Why It’s Not Okay To Throw Out Usable Furniture And Buy New (Just Because We Can!)

A young friend who packed up and moved from Sydney to London last week (I know, not great timing going into Winter!) was shocked that her boyfriend was quite happy to throw out perfectly good furniture - without much thinking on where it was going to end up.

So this is a gentle reminder, it's not okay to throw out something in perfectly good working order - find a new home for it or repurpose! What's the old saying, one person's trash is another person's treasure. So so true.

I know I am speaking to the converted here, because most of you reading this are probably at the stage where you hate throwing anything away. And when you do, you think about where it's going to end up - avoiding landfill at all costs! What we need to do though is to convince our other half, children and flatmates to care more, and think about where something is going to end up. And, importantly, remind them of the alternatives to throwing away:

Repair - We throw away vast amounts of furniture, even things with almost nothing wrong, which could get a new lease of life after a simple repair. The trouble is, lots of people have forgotten that they can repair things or they don't know how. This is where the fabulous idea of Repair Cafescomes in. Visitors bring their broken items from home to the cafe and together, with volunteer specialists, they make their repairs and enjoy a cup of tea. There are currently over 1,500 Repair Cafés worldwide, check the website for one near you.

Reuse -sell your furniture online (eg. eBay, facebook marketplace); or hold your own garage sale.

[Image: Couches being sold on Facebook marketplace - where we get all our couches, and where someone will probably buy your old couch too!]

Give away - your furniture to charity shops; recycling services that often have free collections; or search online for your nearest Freecycle group. The Freecycle Network™ is made up of 5,336 groups with 9,039,928 members around the world. It's a free and nonprofit movement of people who are giving (and getting) stuff for free in their own towns and neighborhoods. It's all about reusing and keeping usable items out of landfill.

But why?

I guess you can liken buying cheap furniture to fast fashion, buying cheap clothes that are fashionable only to be worn for a season and then thrown away. Whether it's a new couch, or a new dress, materials have been taken from the Earth to create that item. Fossil fuels have been burned to extract or cut down and then transport those materials, and finally, to transport the new assembled item to the buyer. Where possible, try to buy good quality, classic furniture that stands the test of time; doesn't fall apart and doesn't go out of fashion. Yes, the costs are greater upfront but remember you get what you pay for. Save up for a quality piece or buy second hand. It's such a great sense of satisfaction when you find what you are looking for second hand. I can't tell you how many people comment on our vintage 1950's dining table and chairs.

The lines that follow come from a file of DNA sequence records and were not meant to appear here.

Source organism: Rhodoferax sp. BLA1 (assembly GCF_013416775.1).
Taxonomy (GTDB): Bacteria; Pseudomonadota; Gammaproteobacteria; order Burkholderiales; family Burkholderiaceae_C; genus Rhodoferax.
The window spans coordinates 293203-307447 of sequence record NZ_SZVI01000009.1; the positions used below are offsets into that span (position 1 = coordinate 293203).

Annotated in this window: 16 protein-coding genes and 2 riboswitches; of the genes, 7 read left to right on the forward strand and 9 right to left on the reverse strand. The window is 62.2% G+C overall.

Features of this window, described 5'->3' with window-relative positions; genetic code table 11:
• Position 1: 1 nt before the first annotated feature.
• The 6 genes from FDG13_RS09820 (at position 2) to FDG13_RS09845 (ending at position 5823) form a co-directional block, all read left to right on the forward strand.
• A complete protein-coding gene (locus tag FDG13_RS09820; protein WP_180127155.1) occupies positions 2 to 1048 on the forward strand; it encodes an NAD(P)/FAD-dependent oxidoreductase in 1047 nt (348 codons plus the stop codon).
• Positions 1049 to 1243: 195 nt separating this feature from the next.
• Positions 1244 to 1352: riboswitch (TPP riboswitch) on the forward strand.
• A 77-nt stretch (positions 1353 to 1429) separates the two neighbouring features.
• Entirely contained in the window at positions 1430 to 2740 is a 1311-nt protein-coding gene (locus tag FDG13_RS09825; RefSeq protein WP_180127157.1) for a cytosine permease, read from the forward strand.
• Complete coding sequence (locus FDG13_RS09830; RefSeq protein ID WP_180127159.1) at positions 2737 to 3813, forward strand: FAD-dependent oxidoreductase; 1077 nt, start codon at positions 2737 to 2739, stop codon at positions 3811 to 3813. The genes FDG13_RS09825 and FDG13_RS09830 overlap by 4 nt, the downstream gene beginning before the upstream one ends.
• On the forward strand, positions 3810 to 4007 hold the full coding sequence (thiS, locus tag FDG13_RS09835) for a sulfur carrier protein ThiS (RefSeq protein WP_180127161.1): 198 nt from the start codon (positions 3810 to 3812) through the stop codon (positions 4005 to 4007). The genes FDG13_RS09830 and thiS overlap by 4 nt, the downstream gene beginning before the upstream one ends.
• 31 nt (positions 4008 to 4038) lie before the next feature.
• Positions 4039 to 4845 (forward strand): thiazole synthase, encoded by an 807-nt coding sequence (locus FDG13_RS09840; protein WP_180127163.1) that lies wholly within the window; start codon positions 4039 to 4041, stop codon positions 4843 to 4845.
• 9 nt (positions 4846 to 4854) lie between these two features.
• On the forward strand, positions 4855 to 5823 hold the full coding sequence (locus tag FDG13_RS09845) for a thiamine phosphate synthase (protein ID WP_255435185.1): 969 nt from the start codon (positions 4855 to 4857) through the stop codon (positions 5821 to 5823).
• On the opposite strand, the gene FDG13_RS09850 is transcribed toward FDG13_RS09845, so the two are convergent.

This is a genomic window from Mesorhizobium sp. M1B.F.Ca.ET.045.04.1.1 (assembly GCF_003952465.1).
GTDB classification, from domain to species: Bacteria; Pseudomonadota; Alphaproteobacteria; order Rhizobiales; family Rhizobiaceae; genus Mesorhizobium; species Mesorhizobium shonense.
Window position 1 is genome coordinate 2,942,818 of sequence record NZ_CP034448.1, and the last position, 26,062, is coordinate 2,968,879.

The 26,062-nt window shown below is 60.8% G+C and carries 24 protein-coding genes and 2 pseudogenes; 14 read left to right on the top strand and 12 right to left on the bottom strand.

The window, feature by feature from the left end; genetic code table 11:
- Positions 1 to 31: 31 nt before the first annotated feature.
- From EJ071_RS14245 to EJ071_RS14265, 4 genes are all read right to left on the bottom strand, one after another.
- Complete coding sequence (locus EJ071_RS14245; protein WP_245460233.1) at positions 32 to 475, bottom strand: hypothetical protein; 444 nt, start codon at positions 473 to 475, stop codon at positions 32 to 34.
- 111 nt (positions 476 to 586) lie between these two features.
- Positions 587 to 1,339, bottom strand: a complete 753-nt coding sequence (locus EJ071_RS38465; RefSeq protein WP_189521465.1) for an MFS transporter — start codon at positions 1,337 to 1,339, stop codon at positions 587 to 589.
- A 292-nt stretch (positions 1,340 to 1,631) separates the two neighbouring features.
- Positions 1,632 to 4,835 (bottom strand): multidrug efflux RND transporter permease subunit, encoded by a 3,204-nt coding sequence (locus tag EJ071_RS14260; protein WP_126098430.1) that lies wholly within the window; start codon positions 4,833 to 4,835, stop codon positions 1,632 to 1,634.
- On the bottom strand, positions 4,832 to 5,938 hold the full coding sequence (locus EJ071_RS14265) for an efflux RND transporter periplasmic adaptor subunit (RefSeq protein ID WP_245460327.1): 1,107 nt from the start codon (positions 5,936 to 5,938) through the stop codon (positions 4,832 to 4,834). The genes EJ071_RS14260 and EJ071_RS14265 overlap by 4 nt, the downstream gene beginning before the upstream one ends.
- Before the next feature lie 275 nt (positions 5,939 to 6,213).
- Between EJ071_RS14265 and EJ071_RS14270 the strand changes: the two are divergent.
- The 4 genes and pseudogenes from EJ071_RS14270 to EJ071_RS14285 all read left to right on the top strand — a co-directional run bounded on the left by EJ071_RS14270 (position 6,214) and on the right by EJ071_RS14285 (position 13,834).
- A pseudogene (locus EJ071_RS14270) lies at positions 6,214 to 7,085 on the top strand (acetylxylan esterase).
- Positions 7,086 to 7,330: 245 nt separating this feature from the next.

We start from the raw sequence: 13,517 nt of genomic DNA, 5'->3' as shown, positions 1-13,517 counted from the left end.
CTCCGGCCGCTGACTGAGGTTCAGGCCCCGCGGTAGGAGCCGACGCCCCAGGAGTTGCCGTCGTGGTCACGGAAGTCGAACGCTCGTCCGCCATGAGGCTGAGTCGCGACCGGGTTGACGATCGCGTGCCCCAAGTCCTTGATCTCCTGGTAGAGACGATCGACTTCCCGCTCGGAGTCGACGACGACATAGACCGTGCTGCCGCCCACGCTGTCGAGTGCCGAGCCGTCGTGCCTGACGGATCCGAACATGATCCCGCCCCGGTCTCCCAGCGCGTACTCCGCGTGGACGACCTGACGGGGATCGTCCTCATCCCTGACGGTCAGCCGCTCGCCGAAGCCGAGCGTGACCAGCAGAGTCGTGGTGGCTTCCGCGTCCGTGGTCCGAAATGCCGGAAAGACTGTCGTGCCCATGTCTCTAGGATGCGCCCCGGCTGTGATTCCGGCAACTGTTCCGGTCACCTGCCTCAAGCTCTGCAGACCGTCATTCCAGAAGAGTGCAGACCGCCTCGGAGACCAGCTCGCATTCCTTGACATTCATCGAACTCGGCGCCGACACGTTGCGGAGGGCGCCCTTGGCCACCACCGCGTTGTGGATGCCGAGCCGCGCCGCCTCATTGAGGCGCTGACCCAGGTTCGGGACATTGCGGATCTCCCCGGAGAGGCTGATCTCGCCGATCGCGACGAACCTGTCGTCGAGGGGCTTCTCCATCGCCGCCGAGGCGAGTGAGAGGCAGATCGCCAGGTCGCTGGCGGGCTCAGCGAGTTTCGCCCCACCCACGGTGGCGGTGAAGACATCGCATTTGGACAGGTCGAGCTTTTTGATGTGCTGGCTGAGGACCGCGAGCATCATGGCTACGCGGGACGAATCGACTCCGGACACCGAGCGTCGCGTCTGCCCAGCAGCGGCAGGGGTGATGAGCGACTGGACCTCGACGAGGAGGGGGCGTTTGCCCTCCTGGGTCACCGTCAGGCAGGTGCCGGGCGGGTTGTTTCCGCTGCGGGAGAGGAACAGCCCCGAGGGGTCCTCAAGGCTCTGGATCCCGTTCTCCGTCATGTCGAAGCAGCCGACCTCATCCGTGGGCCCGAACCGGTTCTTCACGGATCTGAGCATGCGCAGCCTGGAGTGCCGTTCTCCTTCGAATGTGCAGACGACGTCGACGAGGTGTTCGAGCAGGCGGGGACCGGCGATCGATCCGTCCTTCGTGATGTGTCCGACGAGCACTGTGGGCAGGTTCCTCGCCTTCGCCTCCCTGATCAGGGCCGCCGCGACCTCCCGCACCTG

When you are moving house or one of your children is moving out and you find yourself with furniture you no longer need (like single beds and children's furniture) there are lots of great options, literally at your fingertips. There are "collection services" for a wide range of household items, including mattresses. Each year in Australia around 1.25 million mattresses end up in landfill. Contact your local council first and see if they are aligned with a recycling program. If not, a quick online search for commercial mattress recycling in your area should bring up a few options. Some mattresses are then sent off for refurbishing and the ones that have reached their end are dismantled and materials are sent to local manufacturers or recyclers. Up to 75% of all mattress components are recycled. Eg. foam is reused as carpet underlay and steel springs recycled into roof sheeting.

And if you just can't find anyone who wants to take your perfectly good furniture you could think about storing it. That's if you are lucky enough to have a big garage or shed so you can hold onto it until someone you know needs it. We currently have a table suspended (on a homemade rope pulley) above our car, waiting for one of our children to want it. It looked a bit precarious at first, but 2 years later we've stopped worrying that it is going to fall onto our car!

My 24 year old son recently moved out and his younger sister has moved into his room (not sure what the protocol is if, and when, he comes back!). She has outgrown the furniture from her old room and it's ready to be put on Freecycle so another little girl can enjoy it.

Try not to get caught up in this world of over-consumerism, buying new furniture just because you can. Buy quality furniture that lasts, have it repaired or reconditioned and find a home for it when it's time. Some things like couches will eventually end up in landfill (or you can go the extra mile and get it reupholstered one day), but if you keep a couch for 20 years instead of 5 years you are making better use of all of the materials and energy that went into making it in the first place.

By Allison Licence

Allison Licence is a Sydney-based freelance writer and 1 Million Women volunteer who is passionate about the environment and finding ways to live more sustainably.

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